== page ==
So who’s ready to stake their claim for the Championship?

'The Championship is a crazy division where a team can win seven out of nine and then lose eight of the next 10, which is exactly what we've done.'

The words of one Robbie Savage, who is fast ensuring that his notoriety on the pitch is being matched off it as he prepares for the inevitable post-retirement media role.

In this case the 'we' is Derby County – who are perhaps the best proof of what Savage says, having lost five of their seven games since Norwich went to Pride Park and ended a good home run back in early December. Derby now sit in mid-table and just to rub salt in their wounds, local rivals Nottingham Forest are bang in form.

It's hard to describe the Championship this season as topsy-turvy, but it's equally difficult to view it as predictable. The top six are separated by seven points- and that's only because QPR are five points clear. The gap between second and mid-table is just 10 points. In the top flight there's 21 points from top to middle, in League One it's 15 and in League Two it's 19.

The top six is hard to call: with fewer than 20 games to go, you can count down another 10 places and make decent claims. Reading, Millwall, Hull and Leicester are all doing quite nicely, and at eighth, 10th, 12th and 11th respectively will fancy their chances.

The picture usually becomes clearer as May approaches, with the January transfer window signalling the start of the final push.

Leicester City, for example, have invested heavily in signing Yakubu on loan from Everton and are in the throes of adding Aston Villa's Curtis Davies and Chelsea's Patrick van Aanholt on similar deals.

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Yakubu certainly talks a good game.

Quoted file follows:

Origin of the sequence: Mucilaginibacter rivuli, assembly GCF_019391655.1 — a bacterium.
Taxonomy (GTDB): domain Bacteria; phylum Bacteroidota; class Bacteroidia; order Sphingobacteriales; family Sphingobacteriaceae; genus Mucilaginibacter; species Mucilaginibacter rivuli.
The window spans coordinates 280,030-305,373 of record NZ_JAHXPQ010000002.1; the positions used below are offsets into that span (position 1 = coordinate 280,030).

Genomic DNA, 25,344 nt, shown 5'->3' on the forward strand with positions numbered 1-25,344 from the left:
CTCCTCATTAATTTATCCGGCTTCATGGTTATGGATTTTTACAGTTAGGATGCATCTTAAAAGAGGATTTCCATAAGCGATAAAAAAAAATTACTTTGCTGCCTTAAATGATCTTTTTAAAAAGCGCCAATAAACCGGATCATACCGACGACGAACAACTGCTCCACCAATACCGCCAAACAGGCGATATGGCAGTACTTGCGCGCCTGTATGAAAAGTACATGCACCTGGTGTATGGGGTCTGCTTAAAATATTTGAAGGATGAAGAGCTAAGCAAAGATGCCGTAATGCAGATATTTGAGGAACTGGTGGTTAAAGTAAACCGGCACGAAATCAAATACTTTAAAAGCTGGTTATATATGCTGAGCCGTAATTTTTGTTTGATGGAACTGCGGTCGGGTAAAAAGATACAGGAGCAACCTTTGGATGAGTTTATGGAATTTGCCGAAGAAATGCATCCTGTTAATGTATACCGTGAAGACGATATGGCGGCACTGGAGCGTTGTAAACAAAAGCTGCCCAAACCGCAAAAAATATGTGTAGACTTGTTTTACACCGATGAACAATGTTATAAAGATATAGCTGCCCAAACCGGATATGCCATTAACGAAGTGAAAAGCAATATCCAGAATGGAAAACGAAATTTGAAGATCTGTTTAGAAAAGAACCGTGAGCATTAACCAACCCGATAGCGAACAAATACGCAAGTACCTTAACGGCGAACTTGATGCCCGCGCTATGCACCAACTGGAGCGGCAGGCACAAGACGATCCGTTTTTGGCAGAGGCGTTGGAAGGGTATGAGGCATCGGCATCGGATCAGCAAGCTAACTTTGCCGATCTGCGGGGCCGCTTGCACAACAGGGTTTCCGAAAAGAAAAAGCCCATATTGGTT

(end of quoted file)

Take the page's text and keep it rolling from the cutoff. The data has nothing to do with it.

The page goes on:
'I want to stay here and get promotion. I still believe we can get to the play-offs. There are 10 games to go, they are a long way away, but we do have a chance of finishing in the top six.'

He won't be the only Championship footballer who believes his club can crack the top half dozen. Most, like their managers, talk about it in vague terms - not out of superstition, but under orders, lest their optimism comes back to bite them on the bum.

Billy Davies at Nottingham Forest resorted to the tried and trusted method of baffling the media with cliches to avoid the most popular question of the week in his neck of the woods- are his team equipped to break into the top two?

'We're entering the stage of the season where it's all about results. We've got an important and difficult eight weeks coming up,' he said.

'This is a marathon and there will be highs and lows and ups and downs and the business end of the season, February, March and April, is when things will be won and lost.

'We've got to hopefully put ourselves in a good position to compete, be up there fighting and go into those key months in confident mood and hopefully picking up points.'

Given that Forest are the in-form side in the division, with five wins and a draw in their last six, Davies was being unusually coy.

There's still time before the transfer window closes at 11pm on Monday for deals to be done, for player movements to either make or break a season.

Swansea, tucked in City's slipstream on goal difference, may lose their midfielder Darren Pratley to Bolton Wanderers, which will be a blow to their ambitions, while Burnley - who might just get some important impetus under new boss Eddie Howe - are trying to tempt striker Charlie Austin out of Swindon. Leeds have signed Sunderland defender George McCartney on loan until the end of the season, while Cardiff don't know if Jay Bothroyd will be around that long - he's out of contract in the summer, but the Bluebirds want a decent transfer fee.

For some, there is still hope, despite the odds being stacked against them.

Take Coventry City striker Marlon King, whose team have slipped to 14th, having not won since December 4.

'I don't think we should give up hope until we are mathematically out of it because we saw with Blackpool last season, they kicked on and scraped up. A lot of the top teams have still got to play each other so there will be a few slip-ups.'

An optimist maybe, but he illustrates just how close the race is going to be.